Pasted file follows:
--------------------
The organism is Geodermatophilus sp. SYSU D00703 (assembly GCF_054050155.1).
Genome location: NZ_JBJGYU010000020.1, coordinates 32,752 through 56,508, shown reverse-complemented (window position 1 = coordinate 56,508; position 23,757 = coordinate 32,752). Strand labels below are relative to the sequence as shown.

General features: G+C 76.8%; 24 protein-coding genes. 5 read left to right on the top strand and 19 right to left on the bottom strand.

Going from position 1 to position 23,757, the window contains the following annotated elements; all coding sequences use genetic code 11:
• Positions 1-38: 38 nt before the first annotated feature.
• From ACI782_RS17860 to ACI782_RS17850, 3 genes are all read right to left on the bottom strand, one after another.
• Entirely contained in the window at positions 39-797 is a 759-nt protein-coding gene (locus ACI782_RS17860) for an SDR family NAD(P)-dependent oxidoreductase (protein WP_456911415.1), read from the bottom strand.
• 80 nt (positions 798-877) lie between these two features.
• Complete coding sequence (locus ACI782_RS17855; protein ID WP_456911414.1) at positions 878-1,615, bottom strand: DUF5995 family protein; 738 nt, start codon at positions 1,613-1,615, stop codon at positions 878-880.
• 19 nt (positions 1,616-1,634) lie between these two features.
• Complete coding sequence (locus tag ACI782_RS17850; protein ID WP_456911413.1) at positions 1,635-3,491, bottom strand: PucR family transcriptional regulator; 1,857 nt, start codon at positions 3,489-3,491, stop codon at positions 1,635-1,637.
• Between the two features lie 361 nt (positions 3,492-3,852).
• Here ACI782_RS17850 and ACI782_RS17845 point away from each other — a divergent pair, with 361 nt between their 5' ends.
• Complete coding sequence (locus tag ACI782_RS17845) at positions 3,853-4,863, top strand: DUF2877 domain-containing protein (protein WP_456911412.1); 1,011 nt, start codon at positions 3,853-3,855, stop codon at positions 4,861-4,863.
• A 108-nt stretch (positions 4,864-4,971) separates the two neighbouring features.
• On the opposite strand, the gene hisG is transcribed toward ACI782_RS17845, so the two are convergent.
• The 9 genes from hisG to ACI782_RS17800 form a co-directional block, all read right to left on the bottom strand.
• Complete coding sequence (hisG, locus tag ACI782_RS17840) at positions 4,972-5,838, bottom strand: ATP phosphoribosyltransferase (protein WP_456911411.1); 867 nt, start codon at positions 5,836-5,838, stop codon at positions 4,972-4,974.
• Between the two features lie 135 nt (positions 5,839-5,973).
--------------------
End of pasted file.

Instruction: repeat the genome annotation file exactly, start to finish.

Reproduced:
The organism is Geodermatophilus sp. SYSU D00703 (assembly GCF_054050155.1).
Genome location: NZ_JBJGYU010000020.1, coordinates 32,752 through 56,508, shown reverse-complemented (window position 1 = coordinate 56,508; position 23,757 = coordinate 32,752). Strand labels below are relative to the sequence as shown.

General features: G+C 76.8%; 24 protein-coding genes. 5 read left to right on the top strand and 19 right to left on the bottom strand.

Going from position 1 to position 23,757, the window contains the following annotated elements; all coding sequences use genetic code 11:
• Positions 1-38: 38 nt before the first annotated feature.
• From ACI782_RS17860 to ACI782_RS17850, 3 genes are all read right to left on the bottom strand, one after another.
• Entirely contained in the window at positions 39-797 is a 759-nt protein-coding gene (locus ACI782_RS17860) for an SDR family NAD(P)-dependent oxidoreductase (protein WP_456911415.1), read from the bottom strand.
• 80 nt (positions 798-877) lie between these two features.
• Complete coding sequence (locus ACI782_RS17855; protein ID WP_456911414.1) at positions 878-1,615, bottom strand: DUF5995 family protein; 738 nt, start codon at positions 1,613-1,615, stop codon at positions 878-880.
• 19 nt (positions 1,616-1,634) lie between these two features.
• Complete coding sequence (locus tag ACI782_RS17850; protein ID WP_456911413.1) at positions 1,635-3,491, bottom strand: PucR family transcriptional regulator; 1,857 nt, start codon at positions 3,489-3,491, stop codon at positions 1,635-1,637.
• Between the two features lie 361 nt (positions 3,492-3,852).
• Here ACI782_RS17850 and ACI782_RS17845 point away from each other — a divergent pair, with 361 nt between their 5' ends.
• Complete coding sequence (locus tag ACI782_RS17845) at positions 3,853-4,863, top strand: DUF2877 domain-containing protein (protein WP_456911412.1); 1,011 nt, start codon at positions 3,853-3,855, stop codon at positions 4,861-4,863.
• A 108-nt stretch (positions 4,864-4,971) separates the two neighbouring features.
• On the opposite strand, the gene hisG is transcribed toward ACI782_RS17845, so the two are convergent.
• The 9 genes from hisG to ACI782_RS17800 form a co-directional block, all read right to left on the bottom strand.
• Complete coding sequence (hisG, locus tag ACI782_RS17840) at positions 4,972-5,838, bottom strand: ATP phosphoribosyltransferase (protein WP_456911411.1); 867 nt, start codon at positions 5,836-5,838, stop codon at positions 4,972-4,974.
• Between the two features lie 135 nt (positions 5,839-5,973).